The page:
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  •   Jordan, Bulls Fare Well

    By Michael Wilbon
    Washington Post Staff Writer
    Monday, June 15, 1998; Page A1

    SALT LAKE CITY, June 14 — His team behind and facing the prospect of a deciding Game 7 on the road, Michael Jordan played the last 37 seconds of this NBA Finals game with the same brilliance and precision that have marked his entire career and delivered another championship, one that may be his last.

    With 37.1 seconds left in Game 6 at the raucous Delta Center, Jordan made a driving basket that cut a three-point Utah lead to 86-85. At the other end of the court, he slapped the ball out of Jazz forward Karl Malone's hands and picked it up.

    And with 5.2 seconds left, after shaking his defender to the ground, Jordan hit the game-winning shot from 18 feet.

    And just like that, instead of having to play Game 7 at the most daunting arena in the National Basketball Association, Jordan dominated the closing moments to give his team a sixth NBA championship, scoring 45 points in Chicago's 87-86 victory. If that jump shot is to be the final shot of Jordan's incomparable career, it was the perfect coda.

    "It's bittersweet in the sense that it was the toughest route, toughest challenge in the six championships that we've won," Jordan said after a champagne-and-cigars celebration with his teammates.

    He said what happens over the summer will determine his basketball future. Throughout the season, team management talked openly of breaking up the team — bringing in younger players and a new coach — even if it won the championship.

    "Hopefully I've put enough memories out there for everybody to at least have some thoughts about what Michael Jordan did in his 14 years," Jordan said tonight. "I have another life and I know I have to get to it at some point in time. And hopefully the fans and the people understand that."

    Jordan has stated that this Bulls team "deserves the right" to play together until somebody takes the championship away on the court. In recent weeks, his hopes for a future for his team began to wane as Coach Phil Jackson and all-star forward Scottie Pippen expressed their desire to get away from "The Jerrys," as Bulls chairman Jerry Reinsdorf and General Manager Jerry Krause are derisively known to fans of the team.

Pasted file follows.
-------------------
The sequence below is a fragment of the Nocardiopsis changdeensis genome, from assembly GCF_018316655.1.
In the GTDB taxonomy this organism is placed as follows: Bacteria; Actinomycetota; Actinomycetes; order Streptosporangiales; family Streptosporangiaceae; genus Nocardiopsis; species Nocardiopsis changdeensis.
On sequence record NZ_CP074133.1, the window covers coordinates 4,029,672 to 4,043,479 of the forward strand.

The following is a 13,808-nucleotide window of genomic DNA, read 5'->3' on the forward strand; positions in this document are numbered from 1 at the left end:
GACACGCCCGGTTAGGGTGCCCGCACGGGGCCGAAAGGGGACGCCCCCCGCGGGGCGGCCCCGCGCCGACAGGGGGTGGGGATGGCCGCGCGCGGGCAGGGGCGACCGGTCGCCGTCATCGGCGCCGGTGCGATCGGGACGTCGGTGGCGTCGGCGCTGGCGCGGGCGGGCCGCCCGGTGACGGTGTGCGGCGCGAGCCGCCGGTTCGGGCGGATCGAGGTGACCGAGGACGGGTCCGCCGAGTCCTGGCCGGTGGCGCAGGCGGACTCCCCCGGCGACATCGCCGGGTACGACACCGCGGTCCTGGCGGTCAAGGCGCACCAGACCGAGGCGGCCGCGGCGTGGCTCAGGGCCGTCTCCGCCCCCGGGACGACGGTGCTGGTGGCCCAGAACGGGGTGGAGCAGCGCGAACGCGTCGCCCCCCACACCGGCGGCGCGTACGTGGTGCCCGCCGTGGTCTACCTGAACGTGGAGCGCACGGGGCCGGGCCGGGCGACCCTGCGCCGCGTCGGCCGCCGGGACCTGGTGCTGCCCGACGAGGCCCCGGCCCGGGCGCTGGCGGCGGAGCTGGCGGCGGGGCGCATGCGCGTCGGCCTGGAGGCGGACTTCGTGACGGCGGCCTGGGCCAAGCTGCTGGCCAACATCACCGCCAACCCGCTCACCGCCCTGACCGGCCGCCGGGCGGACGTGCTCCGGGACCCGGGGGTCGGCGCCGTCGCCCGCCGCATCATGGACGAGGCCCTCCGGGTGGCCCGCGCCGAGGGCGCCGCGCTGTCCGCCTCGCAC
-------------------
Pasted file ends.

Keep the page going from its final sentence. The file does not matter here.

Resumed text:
"I'm afraid the bridges are burned beyond repair," Jordan said in a recent interview, adding, "I don't think I can keep this thing together by myself."

    If Jackson — the only coach Jordan wants — and Pippen — the only other player to participate in all six of the Bulls' championships — leave, Jordan may choose not to return to a rebuilding team. "It's not the time in my life to start over," he said one recent morning before practice.

    If tonight's victory was indeed the Bulls' "Last Dance," as Jackson and Pippen have called it, it will close the curtain on the most dominant team in sports in the past 30 years, and perhaps the most brilliant athletic career in the second half of the 20th century.

    Jordan would retire as one of the most adored and decorated players in the history of sports. In addition to his six NBA championships, Jordan was voted the NBA's most valuable player five times, was named to the league's all-defensive first team a record nine times, led the NBA in scoring 10 times and was a key member of two Olympic gold medal-winning teams. The second of those, commonly known as "The Dream Team," dominated the 1992 Barcelona Olympics and catapulted Jordan past Larry Bird and even Magic Johnson to a level of sports celebrity known perhaps only by Babe Ruth and Muhammad Ali before him. He is the biggest cross-cultural, multimedia star in the world.

    Jordan's salary for this season — $33 million — was more than the $28 million "salary cap" for each NBA team. While players who make a fraction of that are considered overpaid by an increasingly resentful sports public, Jordan is seen as relatively underpaid because of the hundreds of millions he generates not only for the Bulls, but for the 28 other NBA teams, the league and its broadcast partners, NBC and Turner Sports.